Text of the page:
Back to the Future seeks to return the bridge to its original iconic state, both architecturally and functionally, and pilot innovations in autonomous mobility and public space design. By removing cars and related ramps, and providing more space for pedestrians, bikes and transit, the bridge will move more people and create a stronger, more sustainable, and more equitable connection between Downtown Brooklyn, Lower Manhattan, and beyond.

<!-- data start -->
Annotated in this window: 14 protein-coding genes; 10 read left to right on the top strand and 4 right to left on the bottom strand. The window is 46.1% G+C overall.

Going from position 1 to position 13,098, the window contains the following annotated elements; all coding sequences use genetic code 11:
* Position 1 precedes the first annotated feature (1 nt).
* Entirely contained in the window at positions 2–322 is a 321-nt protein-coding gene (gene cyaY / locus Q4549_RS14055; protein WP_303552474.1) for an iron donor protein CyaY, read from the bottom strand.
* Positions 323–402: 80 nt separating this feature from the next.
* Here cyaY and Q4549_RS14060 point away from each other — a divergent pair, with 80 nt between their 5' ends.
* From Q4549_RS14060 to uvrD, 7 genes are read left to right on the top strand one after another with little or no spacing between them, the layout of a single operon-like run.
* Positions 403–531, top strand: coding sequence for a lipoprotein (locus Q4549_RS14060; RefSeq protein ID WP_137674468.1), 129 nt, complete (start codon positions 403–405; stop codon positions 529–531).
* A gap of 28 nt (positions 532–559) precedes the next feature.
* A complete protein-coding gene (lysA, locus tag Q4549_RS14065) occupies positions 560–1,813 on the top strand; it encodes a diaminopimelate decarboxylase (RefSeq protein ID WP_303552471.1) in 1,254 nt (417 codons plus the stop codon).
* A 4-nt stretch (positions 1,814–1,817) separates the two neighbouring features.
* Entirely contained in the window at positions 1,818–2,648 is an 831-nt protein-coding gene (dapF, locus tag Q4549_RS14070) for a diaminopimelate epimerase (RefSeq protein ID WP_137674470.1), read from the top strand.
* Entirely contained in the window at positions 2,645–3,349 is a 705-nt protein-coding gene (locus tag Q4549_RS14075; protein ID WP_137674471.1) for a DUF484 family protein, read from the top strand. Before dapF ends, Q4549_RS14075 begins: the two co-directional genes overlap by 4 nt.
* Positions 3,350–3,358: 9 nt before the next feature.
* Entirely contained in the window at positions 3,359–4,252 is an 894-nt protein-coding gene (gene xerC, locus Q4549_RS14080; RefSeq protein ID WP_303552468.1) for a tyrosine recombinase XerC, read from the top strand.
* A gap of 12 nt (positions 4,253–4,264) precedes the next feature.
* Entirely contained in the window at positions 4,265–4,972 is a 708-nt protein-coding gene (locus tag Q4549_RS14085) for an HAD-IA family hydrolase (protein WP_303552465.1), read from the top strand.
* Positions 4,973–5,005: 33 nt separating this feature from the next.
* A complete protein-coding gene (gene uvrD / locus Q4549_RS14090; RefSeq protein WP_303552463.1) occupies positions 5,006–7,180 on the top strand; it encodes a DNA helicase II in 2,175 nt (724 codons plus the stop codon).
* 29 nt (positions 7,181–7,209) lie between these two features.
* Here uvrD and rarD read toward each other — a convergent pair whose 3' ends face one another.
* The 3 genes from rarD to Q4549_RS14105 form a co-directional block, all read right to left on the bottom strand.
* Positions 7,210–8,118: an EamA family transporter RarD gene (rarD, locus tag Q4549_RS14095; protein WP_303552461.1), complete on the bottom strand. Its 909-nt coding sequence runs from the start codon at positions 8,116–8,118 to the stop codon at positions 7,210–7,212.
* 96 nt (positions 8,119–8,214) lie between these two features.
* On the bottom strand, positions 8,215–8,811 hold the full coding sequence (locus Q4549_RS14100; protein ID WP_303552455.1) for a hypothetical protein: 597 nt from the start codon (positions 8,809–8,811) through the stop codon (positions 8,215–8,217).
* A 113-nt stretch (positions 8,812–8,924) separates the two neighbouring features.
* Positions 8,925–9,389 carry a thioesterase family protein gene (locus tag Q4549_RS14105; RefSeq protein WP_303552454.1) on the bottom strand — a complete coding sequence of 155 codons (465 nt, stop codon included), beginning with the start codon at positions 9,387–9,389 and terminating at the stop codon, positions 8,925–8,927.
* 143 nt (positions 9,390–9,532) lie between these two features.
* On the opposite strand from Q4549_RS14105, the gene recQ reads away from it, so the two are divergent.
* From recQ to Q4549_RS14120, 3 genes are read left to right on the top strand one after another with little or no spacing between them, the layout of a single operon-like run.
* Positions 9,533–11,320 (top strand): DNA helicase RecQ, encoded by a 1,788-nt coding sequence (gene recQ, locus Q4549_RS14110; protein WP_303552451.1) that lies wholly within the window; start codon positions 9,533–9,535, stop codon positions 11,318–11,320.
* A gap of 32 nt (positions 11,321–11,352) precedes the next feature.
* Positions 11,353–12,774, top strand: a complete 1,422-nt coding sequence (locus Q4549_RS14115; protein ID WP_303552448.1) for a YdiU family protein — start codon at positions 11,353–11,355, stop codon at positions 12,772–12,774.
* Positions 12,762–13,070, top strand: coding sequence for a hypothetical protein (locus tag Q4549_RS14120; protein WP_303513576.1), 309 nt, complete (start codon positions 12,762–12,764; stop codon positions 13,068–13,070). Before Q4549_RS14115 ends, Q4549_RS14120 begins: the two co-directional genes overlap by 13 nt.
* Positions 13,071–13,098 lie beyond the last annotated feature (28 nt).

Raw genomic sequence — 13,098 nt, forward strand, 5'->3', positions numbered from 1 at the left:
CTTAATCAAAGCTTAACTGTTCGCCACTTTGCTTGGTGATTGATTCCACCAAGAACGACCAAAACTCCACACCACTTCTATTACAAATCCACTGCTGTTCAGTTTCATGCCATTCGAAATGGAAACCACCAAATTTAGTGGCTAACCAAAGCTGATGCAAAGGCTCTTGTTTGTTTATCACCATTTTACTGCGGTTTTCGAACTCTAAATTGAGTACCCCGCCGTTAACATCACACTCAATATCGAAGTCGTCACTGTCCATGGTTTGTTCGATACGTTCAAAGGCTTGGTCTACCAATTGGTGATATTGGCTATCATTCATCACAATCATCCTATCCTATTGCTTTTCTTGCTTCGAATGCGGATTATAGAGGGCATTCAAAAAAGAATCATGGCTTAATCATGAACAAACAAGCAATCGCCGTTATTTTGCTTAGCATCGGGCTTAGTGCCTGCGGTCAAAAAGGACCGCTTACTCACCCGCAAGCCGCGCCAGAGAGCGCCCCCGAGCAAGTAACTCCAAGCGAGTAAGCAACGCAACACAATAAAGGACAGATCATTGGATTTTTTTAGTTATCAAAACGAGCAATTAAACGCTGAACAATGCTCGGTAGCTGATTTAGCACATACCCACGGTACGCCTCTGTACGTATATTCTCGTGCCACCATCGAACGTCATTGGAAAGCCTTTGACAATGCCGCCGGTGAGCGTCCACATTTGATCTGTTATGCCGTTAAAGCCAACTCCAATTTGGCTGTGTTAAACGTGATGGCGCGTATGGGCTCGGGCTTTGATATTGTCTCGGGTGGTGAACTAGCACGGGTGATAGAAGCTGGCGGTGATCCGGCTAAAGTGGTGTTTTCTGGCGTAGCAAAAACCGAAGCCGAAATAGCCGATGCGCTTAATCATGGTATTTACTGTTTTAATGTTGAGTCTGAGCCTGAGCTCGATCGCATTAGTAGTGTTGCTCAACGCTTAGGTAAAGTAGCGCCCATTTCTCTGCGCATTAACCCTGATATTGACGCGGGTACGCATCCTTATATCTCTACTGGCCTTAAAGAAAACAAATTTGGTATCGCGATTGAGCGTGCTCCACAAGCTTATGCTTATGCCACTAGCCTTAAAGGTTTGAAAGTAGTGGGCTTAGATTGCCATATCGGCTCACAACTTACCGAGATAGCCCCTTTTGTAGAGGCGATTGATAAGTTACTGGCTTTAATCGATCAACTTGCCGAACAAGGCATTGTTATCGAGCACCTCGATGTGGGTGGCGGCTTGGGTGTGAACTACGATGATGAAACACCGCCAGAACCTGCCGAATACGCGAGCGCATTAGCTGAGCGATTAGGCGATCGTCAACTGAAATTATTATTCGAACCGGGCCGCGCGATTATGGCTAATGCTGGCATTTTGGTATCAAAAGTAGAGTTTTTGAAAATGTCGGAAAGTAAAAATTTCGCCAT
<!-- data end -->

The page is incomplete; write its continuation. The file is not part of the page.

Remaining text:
Over time, the approach would restore the anchorages to their original form, allowing for public activation, engagement with, and new appreciation of these incredible historic structures. 1950s-era rampways, removed or reprogrammed in segments to create additional pedestrian access to the bridge, will preserve a visual timeline of the bridge's urban history. Rethinking these areas would release 32 acres of land for public and environmental benefit on both sides of the bridge, more than 5x the total area of the Highline, to combat climate change and urban heat increase, and offer recreational spaces and improved waterfront access for adjacent neighborhoods and a growing city.
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